Women in Insurance Leadership 2019—Kristin Guthrie, ICW Group

After 15 years in aerospace, Kristin Guthrie shifted gears by moving to insurance in mid-2016. “I was looking for something more rewarding than simply meeting or exceeding financial goals,” says Guthrie, the SVP of customer experience for San Diego-headquartered ICW Group Insurance Companies. “While financials are critical, I also wanted the opportunity to enrich lives.”

In her relatively short tenure, Guthrie is already well along at turning all of ICW Group’s 800 employees into “an army of customer experience advocates” while also helping launch a new customer retention offering that’s safeguarding nearly $250 million in revenue.

WIL headshots/K Guthrie.jpg
Kristin Guthrie, SVP of customer experience, ICW Group

Still, aerospace left an indelible mark on Guthrie, who attributes her CX passion to Cessna Aircraft’s Six Sigma program. “Although most people associate Six Sigma with ‘lean,’ it’s primary focus is improving the customer experiences,” she says. “Importantly, it advocates using your customers’ yardsticks – not company metrics – for measuring success. It’s about delivering both” profit and top-notch experience, she explains.

At ICW Group, Guthrie’s charge is developing and implementing formal CX programs to support the company’s existing deep cultural commitment to delivering exceptional experiences. To start, Guthrie and her 15-person CX and marketing team designed an enterprise-wide CX certification program. Participants develop plans for removing two existing experience pain points, “each with ROI for the company and the customer,” she says. “The program ends in an enterprise-wide expo, similar to a science fair.”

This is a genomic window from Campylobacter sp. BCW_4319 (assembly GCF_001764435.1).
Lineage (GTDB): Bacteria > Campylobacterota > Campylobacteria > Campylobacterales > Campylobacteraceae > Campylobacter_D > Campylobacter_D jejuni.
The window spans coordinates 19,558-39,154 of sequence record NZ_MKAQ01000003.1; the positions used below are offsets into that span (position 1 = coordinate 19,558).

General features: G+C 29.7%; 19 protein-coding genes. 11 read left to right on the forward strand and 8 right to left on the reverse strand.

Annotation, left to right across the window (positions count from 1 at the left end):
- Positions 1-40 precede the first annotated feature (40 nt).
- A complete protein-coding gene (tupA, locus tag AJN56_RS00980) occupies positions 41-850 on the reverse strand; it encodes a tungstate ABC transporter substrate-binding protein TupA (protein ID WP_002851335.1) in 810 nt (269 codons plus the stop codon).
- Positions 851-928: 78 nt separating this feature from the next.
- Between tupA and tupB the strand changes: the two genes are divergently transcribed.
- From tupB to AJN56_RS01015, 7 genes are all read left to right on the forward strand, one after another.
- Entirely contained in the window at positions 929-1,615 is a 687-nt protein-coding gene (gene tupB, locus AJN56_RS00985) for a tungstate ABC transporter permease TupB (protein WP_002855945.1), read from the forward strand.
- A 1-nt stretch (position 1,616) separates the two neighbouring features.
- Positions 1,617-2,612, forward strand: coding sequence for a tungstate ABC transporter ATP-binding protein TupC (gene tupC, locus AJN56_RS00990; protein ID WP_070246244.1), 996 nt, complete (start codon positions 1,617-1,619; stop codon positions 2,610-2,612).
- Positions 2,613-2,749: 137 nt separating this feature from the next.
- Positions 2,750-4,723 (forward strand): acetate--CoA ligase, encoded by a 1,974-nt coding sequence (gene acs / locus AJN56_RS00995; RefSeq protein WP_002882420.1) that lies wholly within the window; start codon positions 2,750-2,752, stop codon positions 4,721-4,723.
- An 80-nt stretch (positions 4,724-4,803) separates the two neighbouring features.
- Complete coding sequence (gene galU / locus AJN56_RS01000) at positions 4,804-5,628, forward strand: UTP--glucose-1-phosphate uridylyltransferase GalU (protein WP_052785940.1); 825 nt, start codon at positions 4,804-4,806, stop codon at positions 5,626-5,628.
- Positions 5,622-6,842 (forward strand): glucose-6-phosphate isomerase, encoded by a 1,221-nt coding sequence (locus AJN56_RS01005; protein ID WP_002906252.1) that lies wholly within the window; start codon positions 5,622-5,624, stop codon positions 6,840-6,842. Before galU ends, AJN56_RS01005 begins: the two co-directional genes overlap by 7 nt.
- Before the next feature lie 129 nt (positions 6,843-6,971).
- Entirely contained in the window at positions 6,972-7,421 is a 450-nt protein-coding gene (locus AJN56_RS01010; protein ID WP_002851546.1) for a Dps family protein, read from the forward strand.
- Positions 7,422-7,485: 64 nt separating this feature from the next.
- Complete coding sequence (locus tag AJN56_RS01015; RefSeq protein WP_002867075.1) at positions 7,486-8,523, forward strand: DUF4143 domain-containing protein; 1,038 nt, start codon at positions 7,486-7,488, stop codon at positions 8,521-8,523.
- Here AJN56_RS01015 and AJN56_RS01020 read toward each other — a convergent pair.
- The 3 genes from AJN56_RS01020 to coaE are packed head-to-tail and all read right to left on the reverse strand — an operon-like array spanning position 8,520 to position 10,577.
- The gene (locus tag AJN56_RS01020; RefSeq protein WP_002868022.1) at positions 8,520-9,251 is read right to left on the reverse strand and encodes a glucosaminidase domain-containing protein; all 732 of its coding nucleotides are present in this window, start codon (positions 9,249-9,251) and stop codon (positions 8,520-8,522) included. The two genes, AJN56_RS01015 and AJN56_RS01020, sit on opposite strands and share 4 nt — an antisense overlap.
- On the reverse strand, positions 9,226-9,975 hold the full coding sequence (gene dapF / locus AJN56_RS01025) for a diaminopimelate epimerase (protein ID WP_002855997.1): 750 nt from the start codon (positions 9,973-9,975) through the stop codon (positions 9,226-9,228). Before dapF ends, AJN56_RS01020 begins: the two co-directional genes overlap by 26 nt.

By making CX concrete and relatable, certification interest skyrocketed from a 20-person graduating class during the first year to 245 applicants for the following year. Other internal efforts include packaging CX as a product, complete with a dedicated “CX project catalog” containing carefully honed messaging. “After all, inspiring and compelling humans within our four walls should receive the same amount of effort as customer-facing messages,” Guthrie says.

Externally, Guthrie is applying a combination of strategies to uncover CX needs and execute profitable solutions. For example, ICW Group has adopted a CRM and linked it with Survey Gizmo. “For certain indicators, any customer response below a ‘10’ automatically generates a notification to the appropriate employee, or group, to take action,” she says. In this way, specific incidents get addressed while collecting cumulative data for identifying and remediating systemic issues.

“For each survey indicator, we’ve quantified the impact of moving the needle a certain amount,” Guthrie says. “This helps us determine where to invest.”

For the customer retention initiative, Guthrie’s team wanted to offer policyholders a free-of-charge service related to the workers’ comp market. To evaluate which service would generate sufficient returns, the team devised a unique survey methodology.

“We placed a dollar value on each of five potential offerings,” Guthrie says. “Customers consistently selected an HR hotline,” which is supplied by a third party, “Registrants have exceeded our forecasts by 200 percent,” she reports. “Utilization is about three times higher than expected.”

Looking to the future
Beyond her efforts at ICW Group, Guthrie not only foresees a bright future for CX but also for supportive technologies. To that end, Guthrie predicts today’s “lazy AIs” will evolve into truly additive tools. “Currently, many AI offerings shift the burden of the work onto the customer,” she says, but “AI technologies will evolve to facilitate those enriching customer conversations by automating the mundane.”

“CX isn’t a department,” she concludes. “It’s every person invested with the authority to make a difference.”

For reprint and licensing requests for this article, click here.